Southern Oregon Access Exchange (SOAX) get officially listed with other world IXP's
Current internet listings for SOAX:
An Internet exchange point (IX or IXP) is a physical infrastructure through which Internet service providers (ISPs) exchange Internet traffic between their networks (autonomous systems). IXPs reduce the portion of an ISP's traffic which must be delivered via their upstream transit providers, thereby reducing the average per-bit delivery cost of their service. Furthermore, the increased number of paths learned through the IXP improves routing efficiency and fault-tolerance.
The primary purpose of an IXP is to allow networks to interconnect directly, via the exchange, rather than through one or more 3rd party networks. The advantages of the direct interconnection are numerous, but the primary reasons are cost, latency, and bandwidth. Traffic passing through an exchange is typically not billed by any party, whereas traffic to an ISP's upstream provider is. The direct interconnection, often located in the same city as both networks, avoids the need for data to travel to other cities (potentially on other continents) to get from one network to another, thus reducing latency. The third advantage, speed, is most noticeable in areas that have poorly developed long-distance connections. ISPs in these regions might have to pay between 10 or 100 times more for data transport than ISPs in North America, Europe or Japan. Therefore, these ISPs typically have slower, more limited connections to the rest of the internet. However, a connection to a local IXP may allow them to transfer data without limit, and without cost, vastly improving the bandwidth between customers of the two adjacent ISPs.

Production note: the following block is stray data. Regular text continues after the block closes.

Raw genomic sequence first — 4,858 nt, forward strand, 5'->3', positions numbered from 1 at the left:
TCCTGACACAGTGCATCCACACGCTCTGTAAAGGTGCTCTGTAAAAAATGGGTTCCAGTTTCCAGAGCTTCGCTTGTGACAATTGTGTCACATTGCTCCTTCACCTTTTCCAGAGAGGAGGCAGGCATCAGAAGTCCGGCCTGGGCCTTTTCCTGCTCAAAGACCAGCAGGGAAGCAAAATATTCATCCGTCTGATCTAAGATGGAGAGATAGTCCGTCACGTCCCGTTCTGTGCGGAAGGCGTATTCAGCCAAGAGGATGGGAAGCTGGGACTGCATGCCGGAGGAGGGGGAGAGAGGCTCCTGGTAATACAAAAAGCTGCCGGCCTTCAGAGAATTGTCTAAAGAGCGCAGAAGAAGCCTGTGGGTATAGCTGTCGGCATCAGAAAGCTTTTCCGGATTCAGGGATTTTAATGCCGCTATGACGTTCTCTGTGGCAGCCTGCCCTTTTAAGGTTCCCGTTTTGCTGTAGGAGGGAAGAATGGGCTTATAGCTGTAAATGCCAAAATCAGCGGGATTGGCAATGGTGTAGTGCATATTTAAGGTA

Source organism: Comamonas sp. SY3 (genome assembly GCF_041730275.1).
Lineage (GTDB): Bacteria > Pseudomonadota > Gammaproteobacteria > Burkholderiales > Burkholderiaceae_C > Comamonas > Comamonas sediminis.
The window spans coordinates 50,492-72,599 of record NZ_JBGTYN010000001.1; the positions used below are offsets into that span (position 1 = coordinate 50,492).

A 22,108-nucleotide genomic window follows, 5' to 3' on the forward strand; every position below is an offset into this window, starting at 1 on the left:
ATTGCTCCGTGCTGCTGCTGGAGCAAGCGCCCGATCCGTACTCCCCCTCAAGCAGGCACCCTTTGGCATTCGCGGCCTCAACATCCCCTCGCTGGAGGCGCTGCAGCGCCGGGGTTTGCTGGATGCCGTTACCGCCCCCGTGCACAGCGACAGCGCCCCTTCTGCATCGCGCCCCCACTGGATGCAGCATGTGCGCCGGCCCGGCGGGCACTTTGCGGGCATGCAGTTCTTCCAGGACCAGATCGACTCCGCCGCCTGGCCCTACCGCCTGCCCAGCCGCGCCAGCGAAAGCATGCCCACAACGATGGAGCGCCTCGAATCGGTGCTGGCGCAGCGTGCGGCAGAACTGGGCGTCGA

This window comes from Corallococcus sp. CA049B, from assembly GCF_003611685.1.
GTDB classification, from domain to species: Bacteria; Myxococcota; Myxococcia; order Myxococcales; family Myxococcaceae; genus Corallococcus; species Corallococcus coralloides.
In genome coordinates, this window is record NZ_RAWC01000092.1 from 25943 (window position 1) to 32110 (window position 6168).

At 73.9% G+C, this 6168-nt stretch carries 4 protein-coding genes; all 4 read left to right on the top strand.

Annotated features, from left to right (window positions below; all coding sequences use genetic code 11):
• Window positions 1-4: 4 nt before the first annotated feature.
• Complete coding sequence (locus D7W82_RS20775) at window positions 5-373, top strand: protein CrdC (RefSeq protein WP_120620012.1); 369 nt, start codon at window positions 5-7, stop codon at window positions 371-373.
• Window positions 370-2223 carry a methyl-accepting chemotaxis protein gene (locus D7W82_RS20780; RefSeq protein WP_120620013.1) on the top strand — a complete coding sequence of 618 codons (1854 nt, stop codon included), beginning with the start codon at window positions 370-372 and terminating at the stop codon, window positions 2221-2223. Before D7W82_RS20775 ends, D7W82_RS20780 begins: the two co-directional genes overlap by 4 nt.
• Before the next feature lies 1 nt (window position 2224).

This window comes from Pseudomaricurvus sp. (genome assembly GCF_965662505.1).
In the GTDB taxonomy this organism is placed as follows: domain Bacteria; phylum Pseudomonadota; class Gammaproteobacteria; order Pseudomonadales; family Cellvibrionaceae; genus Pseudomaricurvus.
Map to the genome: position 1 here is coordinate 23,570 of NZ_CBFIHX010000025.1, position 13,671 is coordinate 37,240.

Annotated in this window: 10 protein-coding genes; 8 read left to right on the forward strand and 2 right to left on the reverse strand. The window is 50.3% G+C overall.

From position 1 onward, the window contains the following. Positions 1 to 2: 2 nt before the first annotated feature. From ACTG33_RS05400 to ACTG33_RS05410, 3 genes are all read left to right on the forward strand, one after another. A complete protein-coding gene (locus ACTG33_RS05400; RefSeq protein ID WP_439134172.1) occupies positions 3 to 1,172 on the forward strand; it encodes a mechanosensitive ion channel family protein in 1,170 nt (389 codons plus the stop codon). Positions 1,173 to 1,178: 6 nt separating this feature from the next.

Written By: David Hand
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